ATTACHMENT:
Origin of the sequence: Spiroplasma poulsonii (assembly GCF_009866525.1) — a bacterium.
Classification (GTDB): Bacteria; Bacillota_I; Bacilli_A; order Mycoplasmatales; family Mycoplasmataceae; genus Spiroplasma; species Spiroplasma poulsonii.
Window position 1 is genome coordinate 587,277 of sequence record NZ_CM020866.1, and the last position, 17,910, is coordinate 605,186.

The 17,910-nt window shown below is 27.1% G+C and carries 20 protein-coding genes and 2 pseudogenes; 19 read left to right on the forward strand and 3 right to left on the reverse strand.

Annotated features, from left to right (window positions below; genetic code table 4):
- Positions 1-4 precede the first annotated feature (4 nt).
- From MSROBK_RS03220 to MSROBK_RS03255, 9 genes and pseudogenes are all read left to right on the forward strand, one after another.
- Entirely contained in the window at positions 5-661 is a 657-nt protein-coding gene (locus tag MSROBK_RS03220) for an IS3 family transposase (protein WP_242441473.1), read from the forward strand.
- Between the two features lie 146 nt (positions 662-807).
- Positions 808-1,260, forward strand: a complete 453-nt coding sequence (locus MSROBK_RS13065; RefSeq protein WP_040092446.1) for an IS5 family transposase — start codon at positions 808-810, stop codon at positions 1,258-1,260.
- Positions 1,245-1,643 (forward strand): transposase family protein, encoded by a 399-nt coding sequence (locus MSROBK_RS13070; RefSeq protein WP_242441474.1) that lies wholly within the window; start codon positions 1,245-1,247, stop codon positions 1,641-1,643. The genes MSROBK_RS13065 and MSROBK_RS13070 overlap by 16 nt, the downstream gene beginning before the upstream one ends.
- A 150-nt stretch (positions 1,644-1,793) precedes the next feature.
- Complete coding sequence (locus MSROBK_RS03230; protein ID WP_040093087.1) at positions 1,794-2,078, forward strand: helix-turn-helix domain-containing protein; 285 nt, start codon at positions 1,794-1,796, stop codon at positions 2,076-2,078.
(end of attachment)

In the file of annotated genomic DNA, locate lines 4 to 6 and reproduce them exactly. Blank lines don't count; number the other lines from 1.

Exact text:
The 17,910-nt window shown below is 27.1% G+C and carries 20 protein-coding genes and 2 pseudogenes; 19 read left to right on the forward strand and 3 right to left on the reverse strand.

Annotated features, from left to right (window positions below; genetic code table 4):
- Positions 1-4 precede the first annotated feature (4 nt).